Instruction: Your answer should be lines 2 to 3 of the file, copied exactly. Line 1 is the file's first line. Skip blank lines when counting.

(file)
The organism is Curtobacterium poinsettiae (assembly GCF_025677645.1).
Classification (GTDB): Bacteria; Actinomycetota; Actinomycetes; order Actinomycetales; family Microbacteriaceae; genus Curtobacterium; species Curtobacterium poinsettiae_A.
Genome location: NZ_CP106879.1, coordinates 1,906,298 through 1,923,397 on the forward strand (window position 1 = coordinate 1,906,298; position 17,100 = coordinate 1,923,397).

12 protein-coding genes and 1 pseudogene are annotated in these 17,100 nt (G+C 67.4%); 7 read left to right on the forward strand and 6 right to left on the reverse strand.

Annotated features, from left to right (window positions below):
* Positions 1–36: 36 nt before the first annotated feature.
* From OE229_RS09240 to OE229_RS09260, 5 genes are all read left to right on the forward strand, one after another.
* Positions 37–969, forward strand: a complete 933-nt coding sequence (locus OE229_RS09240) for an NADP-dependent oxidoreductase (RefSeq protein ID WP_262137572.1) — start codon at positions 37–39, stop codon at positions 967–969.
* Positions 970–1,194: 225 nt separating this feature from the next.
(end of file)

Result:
Classification (GTDB): Bacteria; Actinomycetota; Actinomycetes; order Actinomycetales; family Microbacteriaceae; genus Curtobacterium; species Curtobacterium poinsettiae_A.
Genome location: NZ_CP106879.1, coordinates 1,906,298 through 1,923,397 on the forward strand (window position 1 = coordinate 1,906,298; position 17,100 = coordinate 1,923,397).